Daily Chartbook #13
Welcome to PAV Chartbook: market charts, data, research, and insights pulled from various sources around the Internet by a solo retail investor.
1. EIA errors. Remember that chart yesterday about fewer drivers on the road now than during the height of the lockdowns? Take it with a grain of salt as the Energy Information Administration is not very accurate in their estimates. Here’s a good short thread explaining why.
2. WTI Crude. US oil prices have fallen below $90 a barrel for the first time since Russia invaded Ukraine in February
3. Mortgages. Rates for 30-year fixed mortgages have fallen below 5% after their sharpest 2-week decline since 2008.
4. Snarls subside. The NY Fed’s Global Supply Chain Pressure Index fell in July to its lowest level since February 2021.
5. Delivery times. An important gauge for the supply chain is delivery times. These components have fallen in both the ISM Manufacturing and Servicing Indexes.
6. More supply chain relief. Available shipping capacity is nearing pre-pandemic levels.
7. This should bring down costs. Shippers see prices continuing to fall.
8. Inflation surprise ahead? Citi’s Inflation Surprise Index has curled up.
9. Pain. The Misery Index (self-explanatory) is at recessionary levels.
10. Balance of Trade. The US trade deficit narrowed to a 6-month low in June with exports up 1.7% and imports down 0.3%
11. Labor market. Initial jobless claims continues its steady march upward. The 4-week average is now 50% higher than its low.
12. Yield curve. The 2- and 10-year and deeply inverted. The curve is at its widest inversion since September 2000.
13. Hedge funds (I). Hedge funds are on track for “one of their worst years going back three decades”.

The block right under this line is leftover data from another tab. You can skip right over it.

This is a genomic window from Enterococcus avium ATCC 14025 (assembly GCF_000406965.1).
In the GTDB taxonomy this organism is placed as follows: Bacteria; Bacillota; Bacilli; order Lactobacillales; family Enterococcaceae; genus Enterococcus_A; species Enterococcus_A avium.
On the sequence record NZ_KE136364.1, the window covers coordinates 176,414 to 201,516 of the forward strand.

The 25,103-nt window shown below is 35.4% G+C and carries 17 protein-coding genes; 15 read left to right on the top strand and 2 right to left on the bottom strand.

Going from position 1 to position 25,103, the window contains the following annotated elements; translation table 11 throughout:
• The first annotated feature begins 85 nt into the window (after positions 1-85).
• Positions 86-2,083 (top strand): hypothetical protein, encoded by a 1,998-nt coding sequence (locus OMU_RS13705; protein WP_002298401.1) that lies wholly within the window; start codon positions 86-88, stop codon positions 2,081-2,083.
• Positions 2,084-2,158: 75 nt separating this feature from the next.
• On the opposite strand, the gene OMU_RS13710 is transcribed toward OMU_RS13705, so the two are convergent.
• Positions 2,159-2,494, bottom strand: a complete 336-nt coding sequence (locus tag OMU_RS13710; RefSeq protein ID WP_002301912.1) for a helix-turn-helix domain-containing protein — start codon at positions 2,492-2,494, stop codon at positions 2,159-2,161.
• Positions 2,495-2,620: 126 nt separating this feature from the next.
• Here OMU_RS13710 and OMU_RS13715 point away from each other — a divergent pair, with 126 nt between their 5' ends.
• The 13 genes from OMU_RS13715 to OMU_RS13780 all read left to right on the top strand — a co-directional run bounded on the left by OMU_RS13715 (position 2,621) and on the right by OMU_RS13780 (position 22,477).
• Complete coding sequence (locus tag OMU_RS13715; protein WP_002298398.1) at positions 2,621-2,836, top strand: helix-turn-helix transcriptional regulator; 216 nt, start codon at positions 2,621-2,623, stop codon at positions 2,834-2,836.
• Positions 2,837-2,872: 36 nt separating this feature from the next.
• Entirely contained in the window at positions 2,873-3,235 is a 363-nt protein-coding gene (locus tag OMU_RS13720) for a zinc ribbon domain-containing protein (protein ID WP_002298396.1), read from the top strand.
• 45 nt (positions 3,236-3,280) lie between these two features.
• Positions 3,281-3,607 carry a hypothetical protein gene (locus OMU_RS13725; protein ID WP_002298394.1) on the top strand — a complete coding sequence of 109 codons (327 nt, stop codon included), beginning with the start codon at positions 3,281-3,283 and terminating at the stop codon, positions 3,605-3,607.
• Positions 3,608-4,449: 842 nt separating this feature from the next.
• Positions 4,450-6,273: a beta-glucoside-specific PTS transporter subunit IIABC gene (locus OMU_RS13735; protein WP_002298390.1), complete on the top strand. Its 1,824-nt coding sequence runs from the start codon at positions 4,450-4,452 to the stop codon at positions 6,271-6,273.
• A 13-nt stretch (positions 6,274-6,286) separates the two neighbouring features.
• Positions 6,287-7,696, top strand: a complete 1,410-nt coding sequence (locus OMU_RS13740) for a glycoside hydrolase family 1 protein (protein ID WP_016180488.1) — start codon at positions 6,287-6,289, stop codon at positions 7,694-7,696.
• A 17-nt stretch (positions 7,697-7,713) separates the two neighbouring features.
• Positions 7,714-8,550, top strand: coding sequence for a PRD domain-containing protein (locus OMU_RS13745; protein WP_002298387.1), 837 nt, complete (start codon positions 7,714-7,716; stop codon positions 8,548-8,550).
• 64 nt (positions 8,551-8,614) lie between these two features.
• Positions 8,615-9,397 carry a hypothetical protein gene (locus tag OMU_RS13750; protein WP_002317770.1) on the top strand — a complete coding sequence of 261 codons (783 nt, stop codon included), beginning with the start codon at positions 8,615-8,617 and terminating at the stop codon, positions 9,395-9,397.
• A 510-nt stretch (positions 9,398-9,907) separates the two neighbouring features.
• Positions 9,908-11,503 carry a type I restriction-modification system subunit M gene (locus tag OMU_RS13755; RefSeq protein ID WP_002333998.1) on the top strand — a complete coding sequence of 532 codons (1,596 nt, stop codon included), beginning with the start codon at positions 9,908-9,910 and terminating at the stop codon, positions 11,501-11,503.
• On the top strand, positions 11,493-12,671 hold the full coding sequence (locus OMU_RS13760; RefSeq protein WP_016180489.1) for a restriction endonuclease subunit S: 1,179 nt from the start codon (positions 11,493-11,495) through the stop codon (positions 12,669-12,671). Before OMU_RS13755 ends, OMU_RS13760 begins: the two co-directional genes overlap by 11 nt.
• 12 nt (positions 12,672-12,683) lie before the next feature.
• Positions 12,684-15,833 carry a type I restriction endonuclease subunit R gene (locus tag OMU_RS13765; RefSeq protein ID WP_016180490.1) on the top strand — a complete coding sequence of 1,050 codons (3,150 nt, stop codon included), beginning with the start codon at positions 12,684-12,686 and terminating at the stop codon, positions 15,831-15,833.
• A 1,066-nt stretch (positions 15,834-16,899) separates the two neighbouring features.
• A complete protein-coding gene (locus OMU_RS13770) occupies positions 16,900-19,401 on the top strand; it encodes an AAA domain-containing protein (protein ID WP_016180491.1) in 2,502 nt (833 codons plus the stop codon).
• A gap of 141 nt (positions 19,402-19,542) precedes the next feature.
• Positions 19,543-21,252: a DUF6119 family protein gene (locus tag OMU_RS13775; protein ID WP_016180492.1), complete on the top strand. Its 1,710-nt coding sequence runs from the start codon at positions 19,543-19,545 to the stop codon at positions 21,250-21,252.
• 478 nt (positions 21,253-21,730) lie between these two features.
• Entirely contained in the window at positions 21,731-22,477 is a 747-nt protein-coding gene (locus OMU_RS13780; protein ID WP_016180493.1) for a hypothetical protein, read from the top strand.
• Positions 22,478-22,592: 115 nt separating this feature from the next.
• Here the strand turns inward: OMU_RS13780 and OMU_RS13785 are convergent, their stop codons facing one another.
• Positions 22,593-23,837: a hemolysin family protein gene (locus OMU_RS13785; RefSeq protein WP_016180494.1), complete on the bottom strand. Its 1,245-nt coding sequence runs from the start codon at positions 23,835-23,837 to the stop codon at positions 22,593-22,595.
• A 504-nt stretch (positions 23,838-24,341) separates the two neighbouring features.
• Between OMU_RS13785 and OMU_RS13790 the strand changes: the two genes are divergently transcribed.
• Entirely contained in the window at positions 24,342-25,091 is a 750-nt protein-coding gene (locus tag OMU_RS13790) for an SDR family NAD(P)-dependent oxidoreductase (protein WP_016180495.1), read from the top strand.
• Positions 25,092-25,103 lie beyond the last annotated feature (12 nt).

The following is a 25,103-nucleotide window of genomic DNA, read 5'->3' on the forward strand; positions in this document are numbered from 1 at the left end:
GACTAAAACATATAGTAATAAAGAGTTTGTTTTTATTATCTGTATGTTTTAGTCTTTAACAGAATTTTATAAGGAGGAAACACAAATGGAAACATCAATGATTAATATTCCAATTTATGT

14. Hedge funds (II). They very under-positioned to US equtities.
15. Hedge funds (III). And net leverage is very low.
16. Checking in on the dumb money. Can you guess what happens when Dumb Money Confidence, “an aggregate of indicators that follow ‘dumb money’ trades in the opening minutes of a session”, gets too high?
17. Retail chasing. “Signs that retail is chasing this rally as well. Apparently in the first hour of the day call volume outpaced put volume by levels we had not seen since the retail craze during the day.”
18. “New bull market”. It’s data cherry-picking, but here’s the S&P overlaid with the number of stories mentioning a “new bull market”.
19. Insider action. Corporate insiders are selling shares at 2.3x the rate they are buying. That’s the highest since the selloff began in January
20. Forward P/E vs. Forward EPS. The rally off the mid-June lows has been fueled by forward P/E and not by forward earnings, which have been declining.
21. Energy sector divergence. The forward P/Es for the energy sector have dropped 25% while forward EPS have jumped 78%.
22. 2022 MVP. Energy is carrying the S&P 500 this year. Removing this sector from the equation and earnings outlook drops from 9.3% to 3.1%.
23. Global P/Es. Yesterday we looked at P/E for world stocks. Here’s a breakdown for the US, Japan, China, and Europe including their 25-year ranges and averages.
24. Large M&A is doing just fine. There were 23 worldwide M&A deals worth $10 billion or more in the first half of 2022. The combined deals had a total value of $560.59 billion.
25. ARKK vs Dotcom Nasdaq. The analogy is still holding up pretty well.
26. A (virtual) housing bubble. And finally, when they say that real estate is a good hedge against inflation—they don’t mean virtual real estate. The average price of virtual land in the metaverse has been plummeting.